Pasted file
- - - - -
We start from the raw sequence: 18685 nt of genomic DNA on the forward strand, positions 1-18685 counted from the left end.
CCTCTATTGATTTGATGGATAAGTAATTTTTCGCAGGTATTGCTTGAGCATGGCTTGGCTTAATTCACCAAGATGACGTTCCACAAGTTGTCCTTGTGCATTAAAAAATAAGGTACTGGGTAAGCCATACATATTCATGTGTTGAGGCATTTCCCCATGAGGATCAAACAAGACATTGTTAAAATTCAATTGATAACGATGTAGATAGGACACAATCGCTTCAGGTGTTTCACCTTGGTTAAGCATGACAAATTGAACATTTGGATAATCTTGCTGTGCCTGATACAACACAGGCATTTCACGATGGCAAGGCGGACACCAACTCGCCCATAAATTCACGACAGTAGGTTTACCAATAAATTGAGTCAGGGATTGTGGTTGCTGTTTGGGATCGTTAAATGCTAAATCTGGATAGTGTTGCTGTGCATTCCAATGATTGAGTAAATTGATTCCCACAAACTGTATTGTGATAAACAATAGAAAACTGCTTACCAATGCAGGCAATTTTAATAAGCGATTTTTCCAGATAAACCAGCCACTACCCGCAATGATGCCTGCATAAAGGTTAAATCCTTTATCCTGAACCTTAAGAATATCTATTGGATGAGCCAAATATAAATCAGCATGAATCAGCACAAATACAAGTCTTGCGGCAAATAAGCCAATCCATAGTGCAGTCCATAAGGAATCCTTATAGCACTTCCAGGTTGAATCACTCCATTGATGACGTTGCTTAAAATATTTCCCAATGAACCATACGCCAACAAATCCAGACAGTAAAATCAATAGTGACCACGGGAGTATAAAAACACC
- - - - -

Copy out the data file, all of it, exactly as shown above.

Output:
We start from the raw sequence: 18685 nt of genomic DNA on the forward strand, positions 1-18685 counted from the left end.
CCTCTATTGATTTGATGGATAAGTAATTTTTCGCAGGTATTGCTTGAGCATGGCTTGGCTTAATTCACCAAGATGACGTTCCACAAGTTGTCCTTGTGCATTAAAAAATAAGGTACTGGGTAAGCCATACATATTCATGTGTTGAGGCATTTCCCCATGAGGATCAAACAAGACATTGTTAAAATTCAATTGATAACGATGTAGATAGGACACAATCGCTTCAGGTGTTTCACCTTGGTTAAGCATGACAAATTGAACATTTGGATAATCTTGCTGTGCCTGATACAACACAGGCATTTCACGATGGCAAGGCGGACACCAACTCGCCCATAAATTCACGACAGTAGGTTTACCAATAAATTGAGTCAGGGATTGTGGTTGCTGTTTGGGATCGTTAAATGCTAAATCTGGATAGTGTTGCTGTGCATTCCAATGATTGAGTAAATTGATTCCCACAAACTGTATTGTGATAAACAATAGAAAACTGCTTACCAATGCAGGCAATTTTAATAAGCGATTTTTCCAGATAAACCAGCCACTACCCGCAATGATGCCTGCATAAAGGTTAAATCCTTTATCCTGAACCTTAAGAATATCTATTGGATGAGCCAAATATAAATCAGCATGAATCAGCACAAATACAAGTCTTGCGGCAAATAAGCCAATCCATAGTGCAGTCCATAAGGAATCCTTATAGCACTTCCAGGTTGAATCACTCCATTGATGACGTTGCTTAAAATATTTCCCAATGAACCATACGCCAACAAATCCAGACAGTAAAATCAATAGTGACCACGGGAGTATAAAAACACC